Paul Krugman delivered a damning critique of the current GOP in his latest column for The New York Times, suggesting the party’s unhinged lurch will lead people to “spend much of 2023 feeling nostalgic for the good old days of greed and cynicism” in U.S. politics.
Krugman, who was awarded the Nobel Memorial Prize in Economics in 2008, said culture wars waged by Republicans are “no longer just posturing by politicians mainly interested in cutting taxes on the rich” because “many elected Republicans are now genuine fanatics.”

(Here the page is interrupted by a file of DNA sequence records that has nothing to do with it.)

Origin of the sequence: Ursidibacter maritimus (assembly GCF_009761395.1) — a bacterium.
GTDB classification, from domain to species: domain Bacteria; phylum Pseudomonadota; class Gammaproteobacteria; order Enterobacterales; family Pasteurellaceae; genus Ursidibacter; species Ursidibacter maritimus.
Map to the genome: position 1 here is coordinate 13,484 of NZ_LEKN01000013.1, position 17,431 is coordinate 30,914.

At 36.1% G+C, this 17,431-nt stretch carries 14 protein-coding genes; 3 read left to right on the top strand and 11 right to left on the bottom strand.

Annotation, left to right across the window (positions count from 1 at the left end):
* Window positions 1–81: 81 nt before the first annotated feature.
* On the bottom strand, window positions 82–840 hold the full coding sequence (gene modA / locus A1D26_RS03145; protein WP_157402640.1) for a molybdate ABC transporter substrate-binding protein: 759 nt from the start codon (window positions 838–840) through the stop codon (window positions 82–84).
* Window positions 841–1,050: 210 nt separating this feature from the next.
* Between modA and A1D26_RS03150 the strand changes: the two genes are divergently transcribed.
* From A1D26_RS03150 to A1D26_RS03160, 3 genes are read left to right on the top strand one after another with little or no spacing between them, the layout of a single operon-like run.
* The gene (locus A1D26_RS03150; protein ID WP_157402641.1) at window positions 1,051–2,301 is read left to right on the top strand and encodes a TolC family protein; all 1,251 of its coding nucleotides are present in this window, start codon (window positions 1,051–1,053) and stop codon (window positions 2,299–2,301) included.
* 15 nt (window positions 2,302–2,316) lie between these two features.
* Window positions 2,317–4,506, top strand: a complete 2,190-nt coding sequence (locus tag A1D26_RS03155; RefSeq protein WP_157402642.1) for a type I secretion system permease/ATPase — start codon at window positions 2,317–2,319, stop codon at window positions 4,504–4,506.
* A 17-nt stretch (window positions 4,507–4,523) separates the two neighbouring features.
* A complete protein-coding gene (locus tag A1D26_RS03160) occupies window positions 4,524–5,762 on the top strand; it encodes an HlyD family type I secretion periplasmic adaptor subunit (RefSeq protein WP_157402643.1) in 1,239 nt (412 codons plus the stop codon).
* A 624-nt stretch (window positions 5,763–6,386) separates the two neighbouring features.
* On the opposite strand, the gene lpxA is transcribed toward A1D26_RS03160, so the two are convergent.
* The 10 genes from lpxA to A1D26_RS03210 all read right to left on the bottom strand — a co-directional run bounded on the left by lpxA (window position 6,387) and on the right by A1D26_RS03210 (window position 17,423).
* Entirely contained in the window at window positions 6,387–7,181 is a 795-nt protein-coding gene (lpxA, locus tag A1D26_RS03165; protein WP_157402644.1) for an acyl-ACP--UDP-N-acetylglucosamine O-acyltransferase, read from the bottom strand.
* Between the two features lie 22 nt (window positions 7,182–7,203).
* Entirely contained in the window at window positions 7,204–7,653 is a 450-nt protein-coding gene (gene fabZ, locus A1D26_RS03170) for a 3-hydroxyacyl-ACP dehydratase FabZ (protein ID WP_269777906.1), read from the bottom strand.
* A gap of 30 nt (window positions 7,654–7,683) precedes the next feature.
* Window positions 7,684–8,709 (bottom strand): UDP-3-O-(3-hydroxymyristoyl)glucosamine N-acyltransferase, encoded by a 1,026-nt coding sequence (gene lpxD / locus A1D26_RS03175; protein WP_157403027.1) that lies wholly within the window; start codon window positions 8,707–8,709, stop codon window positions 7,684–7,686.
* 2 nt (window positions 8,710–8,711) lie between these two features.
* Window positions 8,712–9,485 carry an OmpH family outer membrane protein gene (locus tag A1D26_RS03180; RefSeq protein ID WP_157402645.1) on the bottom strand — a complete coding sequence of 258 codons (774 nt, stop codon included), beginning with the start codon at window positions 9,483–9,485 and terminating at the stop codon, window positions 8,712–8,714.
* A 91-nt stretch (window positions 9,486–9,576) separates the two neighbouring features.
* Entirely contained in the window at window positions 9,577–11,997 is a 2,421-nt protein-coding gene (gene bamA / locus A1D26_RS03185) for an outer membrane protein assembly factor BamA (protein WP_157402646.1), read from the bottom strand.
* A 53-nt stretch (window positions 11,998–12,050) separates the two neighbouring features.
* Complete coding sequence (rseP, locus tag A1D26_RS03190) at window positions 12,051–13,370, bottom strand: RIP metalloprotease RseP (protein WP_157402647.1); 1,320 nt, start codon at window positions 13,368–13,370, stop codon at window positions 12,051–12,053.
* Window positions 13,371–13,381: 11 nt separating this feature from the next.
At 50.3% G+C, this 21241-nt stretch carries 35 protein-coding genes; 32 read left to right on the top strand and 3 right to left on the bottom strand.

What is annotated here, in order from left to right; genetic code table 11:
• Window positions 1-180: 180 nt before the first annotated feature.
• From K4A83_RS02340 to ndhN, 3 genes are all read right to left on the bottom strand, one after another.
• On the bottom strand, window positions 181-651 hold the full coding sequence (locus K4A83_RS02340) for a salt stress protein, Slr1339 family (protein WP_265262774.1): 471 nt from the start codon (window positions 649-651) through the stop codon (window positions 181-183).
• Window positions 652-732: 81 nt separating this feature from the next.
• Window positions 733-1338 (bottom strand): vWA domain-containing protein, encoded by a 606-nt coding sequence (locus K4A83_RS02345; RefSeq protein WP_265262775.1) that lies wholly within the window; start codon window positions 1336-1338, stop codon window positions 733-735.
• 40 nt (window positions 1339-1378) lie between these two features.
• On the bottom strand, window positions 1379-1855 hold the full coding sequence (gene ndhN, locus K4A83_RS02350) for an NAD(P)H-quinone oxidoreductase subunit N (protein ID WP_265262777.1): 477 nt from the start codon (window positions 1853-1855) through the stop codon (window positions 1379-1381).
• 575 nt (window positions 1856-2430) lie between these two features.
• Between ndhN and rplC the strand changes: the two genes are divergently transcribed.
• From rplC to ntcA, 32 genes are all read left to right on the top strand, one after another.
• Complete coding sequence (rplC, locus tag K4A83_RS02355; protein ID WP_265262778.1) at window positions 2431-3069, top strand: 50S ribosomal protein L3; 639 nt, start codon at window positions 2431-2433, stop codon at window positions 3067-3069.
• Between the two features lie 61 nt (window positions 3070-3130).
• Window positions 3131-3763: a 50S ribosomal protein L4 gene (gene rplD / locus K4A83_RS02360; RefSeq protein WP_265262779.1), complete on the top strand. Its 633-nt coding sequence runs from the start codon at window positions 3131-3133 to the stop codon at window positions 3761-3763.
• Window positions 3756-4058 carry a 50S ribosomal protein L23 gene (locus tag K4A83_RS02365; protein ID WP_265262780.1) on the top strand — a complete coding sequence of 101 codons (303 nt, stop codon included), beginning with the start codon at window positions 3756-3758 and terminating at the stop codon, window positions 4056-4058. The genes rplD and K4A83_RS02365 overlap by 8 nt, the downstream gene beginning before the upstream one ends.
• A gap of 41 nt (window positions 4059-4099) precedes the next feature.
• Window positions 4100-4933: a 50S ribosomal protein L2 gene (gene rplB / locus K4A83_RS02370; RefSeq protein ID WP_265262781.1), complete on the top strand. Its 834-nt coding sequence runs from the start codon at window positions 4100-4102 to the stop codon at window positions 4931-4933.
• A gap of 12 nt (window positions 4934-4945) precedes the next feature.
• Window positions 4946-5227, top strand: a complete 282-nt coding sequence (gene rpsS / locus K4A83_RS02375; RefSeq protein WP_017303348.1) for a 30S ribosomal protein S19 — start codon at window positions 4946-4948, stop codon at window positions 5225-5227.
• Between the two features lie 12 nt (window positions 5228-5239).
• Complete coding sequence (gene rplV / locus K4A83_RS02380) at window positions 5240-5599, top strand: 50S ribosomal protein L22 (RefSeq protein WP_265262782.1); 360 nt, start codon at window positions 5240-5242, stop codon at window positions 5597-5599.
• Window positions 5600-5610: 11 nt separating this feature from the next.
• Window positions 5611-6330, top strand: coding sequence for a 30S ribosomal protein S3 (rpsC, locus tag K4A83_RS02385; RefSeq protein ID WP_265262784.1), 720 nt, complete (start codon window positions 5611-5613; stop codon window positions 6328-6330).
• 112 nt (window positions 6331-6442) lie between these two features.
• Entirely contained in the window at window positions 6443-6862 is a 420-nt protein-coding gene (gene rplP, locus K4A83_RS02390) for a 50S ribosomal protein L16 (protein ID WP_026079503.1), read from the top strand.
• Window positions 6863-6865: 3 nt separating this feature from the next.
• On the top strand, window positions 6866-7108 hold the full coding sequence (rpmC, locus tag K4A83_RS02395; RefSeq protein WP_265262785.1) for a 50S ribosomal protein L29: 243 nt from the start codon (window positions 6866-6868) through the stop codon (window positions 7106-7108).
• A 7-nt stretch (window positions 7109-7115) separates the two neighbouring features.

And the GOP’s control of the House “means that the inmates will be running half the asylum,” he added.
If Rep. Kevin Mccarthy (R-Calif.) wins enough votes to become House speaker, then “actual power will obviously rest in the hands of people like Marjorie Taylor Greene,” Krugman warned.
“And what I don’t understand is how the U.S. government is going to function,” he concluded. “How do you deal with people who believe, more or less, that the 2020 election was stolen by a vast conspiracy of pedophiles? I don’t know the answer, but prospects don’t look good.”